I miss Ireland with a fiery ache in my chest. Maybe itâ€™s the acid reflux from drinking 40 bottles of wine in my friendâ€™s camper last night â€“ who really knows? But since everyone and their dog is going to Ireland this summer, Iâ€™ve been thinking about it a lot. I miss it.
1. Whatâ€™s the craic?
Craic, pronounced like â€œcrackâ€, is the Irish word used to describe the countryâ€™s spirit. Itâ€™s a positive thing. â€œWhatâ€™s the craic?â€ is pretty much â€œwhatâ€™s up?â€ â€œHeâ€™s great craicâ€ or â€œthatâ€™s the craicâ€ means something was wonderful, pleasing, delightful.
My favourite: â€œLetâ€™s knock a little craic out of it tonight.â€
2. Your man
â€œYour man over thereâ€ confused the hell out of me whenever my friend David from Sligo used it. I don’t have a man. Weâ€™d be sitting around having a pint of Guinness at a pub and then someone would say, â€œYour man over there is drunk.â€ If I had a man, he probably WOULD be drunk.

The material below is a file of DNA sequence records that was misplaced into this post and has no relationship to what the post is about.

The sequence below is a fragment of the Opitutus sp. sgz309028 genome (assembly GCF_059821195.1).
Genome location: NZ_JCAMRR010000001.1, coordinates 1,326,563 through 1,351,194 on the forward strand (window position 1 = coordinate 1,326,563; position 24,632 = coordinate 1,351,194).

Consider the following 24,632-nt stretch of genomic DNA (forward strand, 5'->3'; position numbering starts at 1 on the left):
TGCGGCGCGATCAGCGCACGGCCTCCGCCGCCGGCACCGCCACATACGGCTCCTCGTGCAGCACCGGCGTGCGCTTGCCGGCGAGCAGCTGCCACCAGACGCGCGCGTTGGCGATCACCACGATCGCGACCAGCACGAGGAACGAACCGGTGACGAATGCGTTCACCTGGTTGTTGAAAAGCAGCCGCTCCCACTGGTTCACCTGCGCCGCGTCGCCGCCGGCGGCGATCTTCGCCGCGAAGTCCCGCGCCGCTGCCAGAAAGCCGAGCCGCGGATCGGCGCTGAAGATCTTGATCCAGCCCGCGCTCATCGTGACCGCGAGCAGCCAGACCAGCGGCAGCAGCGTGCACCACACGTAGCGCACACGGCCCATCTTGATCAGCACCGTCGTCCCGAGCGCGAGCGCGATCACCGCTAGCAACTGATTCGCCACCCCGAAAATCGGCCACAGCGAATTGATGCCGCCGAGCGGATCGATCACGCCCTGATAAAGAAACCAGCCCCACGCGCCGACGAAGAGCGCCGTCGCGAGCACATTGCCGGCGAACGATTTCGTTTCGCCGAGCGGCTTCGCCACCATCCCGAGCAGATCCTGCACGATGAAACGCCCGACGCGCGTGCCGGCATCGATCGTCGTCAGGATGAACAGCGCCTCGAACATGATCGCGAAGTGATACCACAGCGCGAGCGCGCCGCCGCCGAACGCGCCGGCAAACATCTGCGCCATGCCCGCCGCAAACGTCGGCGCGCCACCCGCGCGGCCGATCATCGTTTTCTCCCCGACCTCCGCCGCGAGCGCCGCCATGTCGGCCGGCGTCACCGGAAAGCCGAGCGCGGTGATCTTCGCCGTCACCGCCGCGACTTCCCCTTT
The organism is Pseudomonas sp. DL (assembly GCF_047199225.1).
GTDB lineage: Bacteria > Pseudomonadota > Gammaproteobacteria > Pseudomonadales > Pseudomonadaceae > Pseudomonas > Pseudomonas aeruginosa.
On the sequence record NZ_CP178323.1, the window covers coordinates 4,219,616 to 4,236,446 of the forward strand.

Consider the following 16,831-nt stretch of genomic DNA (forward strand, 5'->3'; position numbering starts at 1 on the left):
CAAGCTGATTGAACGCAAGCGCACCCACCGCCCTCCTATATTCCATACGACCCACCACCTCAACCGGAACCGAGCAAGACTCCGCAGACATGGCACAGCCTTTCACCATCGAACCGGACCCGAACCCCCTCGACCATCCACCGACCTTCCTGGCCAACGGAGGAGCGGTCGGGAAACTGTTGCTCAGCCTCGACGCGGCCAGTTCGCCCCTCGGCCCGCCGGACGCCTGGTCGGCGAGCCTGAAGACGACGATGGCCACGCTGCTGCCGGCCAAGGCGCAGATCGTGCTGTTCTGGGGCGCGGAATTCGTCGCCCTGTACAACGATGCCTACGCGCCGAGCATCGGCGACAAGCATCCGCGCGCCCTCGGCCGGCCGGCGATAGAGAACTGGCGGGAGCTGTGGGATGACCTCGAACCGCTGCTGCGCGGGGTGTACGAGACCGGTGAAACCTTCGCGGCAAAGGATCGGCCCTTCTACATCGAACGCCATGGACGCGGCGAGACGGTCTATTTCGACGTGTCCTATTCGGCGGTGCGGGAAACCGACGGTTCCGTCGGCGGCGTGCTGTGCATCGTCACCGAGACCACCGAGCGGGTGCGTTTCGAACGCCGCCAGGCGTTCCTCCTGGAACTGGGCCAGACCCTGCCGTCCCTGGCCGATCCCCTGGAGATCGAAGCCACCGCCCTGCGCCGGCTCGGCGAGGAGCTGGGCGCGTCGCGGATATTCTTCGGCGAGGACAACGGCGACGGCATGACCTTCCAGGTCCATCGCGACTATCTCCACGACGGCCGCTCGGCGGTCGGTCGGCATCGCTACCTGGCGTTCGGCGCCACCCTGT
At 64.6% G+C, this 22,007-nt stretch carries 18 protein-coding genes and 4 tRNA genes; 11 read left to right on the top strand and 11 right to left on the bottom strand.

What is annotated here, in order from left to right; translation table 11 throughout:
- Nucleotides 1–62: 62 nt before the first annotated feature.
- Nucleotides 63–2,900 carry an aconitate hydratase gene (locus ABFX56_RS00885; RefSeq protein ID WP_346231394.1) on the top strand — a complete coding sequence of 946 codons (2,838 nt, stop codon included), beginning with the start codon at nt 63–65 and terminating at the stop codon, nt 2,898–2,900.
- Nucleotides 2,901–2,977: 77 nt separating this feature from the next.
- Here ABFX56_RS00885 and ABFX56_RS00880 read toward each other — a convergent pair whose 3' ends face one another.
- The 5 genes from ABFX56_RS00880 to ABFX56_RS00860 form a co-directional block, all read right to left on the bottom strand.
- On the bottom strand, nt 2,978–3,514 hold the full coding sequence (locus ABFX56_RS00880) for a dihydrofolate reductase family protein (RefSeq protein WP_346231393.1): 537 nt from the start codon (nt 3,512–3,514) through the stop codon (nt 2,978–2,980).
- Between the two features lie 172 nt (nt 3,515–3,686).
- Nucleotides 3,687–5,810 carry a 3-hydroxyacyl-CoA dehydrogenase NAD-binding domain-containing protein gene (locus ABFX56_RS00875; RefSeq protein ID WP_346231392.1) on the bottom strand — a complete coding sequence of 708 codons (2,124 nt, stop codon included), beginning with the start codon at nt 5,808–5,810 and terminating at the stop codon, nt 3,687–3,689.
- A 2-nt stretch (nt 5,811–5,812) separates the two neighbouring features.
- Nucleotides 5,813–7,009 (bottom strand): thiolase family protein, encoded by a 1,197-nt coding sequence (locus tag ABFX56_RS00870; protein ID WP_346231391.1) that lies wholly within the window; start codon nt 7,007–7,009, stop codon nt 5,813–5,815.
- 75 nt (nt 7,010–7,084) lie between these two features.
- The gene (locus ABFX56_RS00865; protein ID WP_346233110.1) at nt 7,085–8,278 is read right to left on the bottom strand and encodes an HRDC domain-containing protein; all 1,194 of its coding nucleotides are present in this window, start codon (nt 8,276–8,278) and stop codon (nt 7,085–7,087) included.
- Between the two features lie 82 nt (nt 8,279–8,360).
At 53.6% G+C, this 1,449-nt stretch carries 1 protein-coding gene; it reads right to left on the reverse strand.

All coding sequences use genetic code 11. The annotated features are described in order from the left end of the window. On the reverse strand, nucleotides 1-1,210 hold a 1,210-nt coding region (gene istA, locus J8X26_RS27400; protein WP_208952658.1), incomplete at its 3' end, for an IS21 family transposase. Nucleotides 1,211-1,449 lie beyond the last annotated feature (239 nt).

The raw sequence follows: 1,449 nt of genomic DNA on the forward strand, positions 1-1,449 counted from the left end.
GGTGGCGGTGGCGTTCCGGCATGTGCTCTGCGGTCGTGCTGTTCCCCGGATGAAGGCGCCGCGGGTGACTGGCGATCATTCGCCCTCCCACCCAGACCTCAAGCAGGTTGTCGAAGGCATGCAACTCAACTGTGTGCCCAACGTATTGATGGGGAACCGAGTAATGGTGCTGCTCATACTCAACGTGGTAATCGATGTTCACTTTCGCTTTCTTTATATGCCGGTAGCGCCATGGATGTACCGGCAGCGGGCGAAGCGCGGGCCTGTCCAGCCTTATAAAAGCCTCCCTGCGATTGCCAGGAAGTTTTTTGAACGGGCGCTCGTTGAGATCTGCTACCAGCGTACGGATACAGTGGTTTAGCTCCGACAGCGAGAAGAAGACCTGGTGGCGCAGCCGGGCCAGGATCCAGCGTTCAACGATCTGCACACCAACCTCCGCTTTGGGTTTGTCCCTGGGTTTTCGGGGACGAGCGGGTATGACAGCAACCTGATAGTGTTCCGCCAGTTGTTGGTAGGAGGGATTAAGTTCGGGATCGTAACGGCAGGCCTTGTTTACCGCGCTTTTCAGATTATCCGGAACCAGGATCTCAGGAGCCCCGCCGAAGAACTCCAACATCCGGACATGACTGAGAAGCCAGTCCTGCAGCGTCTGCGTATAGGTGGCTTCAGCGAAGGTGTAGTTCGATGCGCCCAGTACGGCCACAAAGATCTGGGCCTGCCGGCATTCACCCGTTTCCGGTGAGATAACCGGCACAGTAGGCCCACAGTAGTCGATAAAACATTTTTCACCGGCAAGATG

I’ve also heard it used to describe a woman, although the more common expression is “your one” (which sounds more like “wan”).
3. Iâ€™m grand, sure
We use this one commonly in Newfoundland as well. â€œIâ€™m grand, sureâ€ means everything is fab and wonderful and life is happy fun. The â€œsureâ€ is just there for fun.
4. Did you give her the shift?
A â€œshiftâ€ in Ireland means a French kiss. When a friend asked me â€œDid he give you the shift?â€ I was appalled heâ€™d be so forward. I figured it meant something more sexual. But nope, it turns out a cheeky shift with an Irishman is actually a lot of fun.
5. Go way outta it
This is another common expression in Newfoundland, usually meant to convey either disbelief or frustration. Yeah, those are two completely opposite things, I realize.
â€œAre you going to the pub for a pint?â€ â€œNah, I quit drinking.â€ â€œGo way outta it, you loves da Guinness!â€
6. Acting the maggot
Meaning somethingâ€™s being disagreeable, upsetting. If someoneâ€™s acting the maggot, theyâ€™re being a jerk. â€œJonnyâ€™s acting the maggot again.â€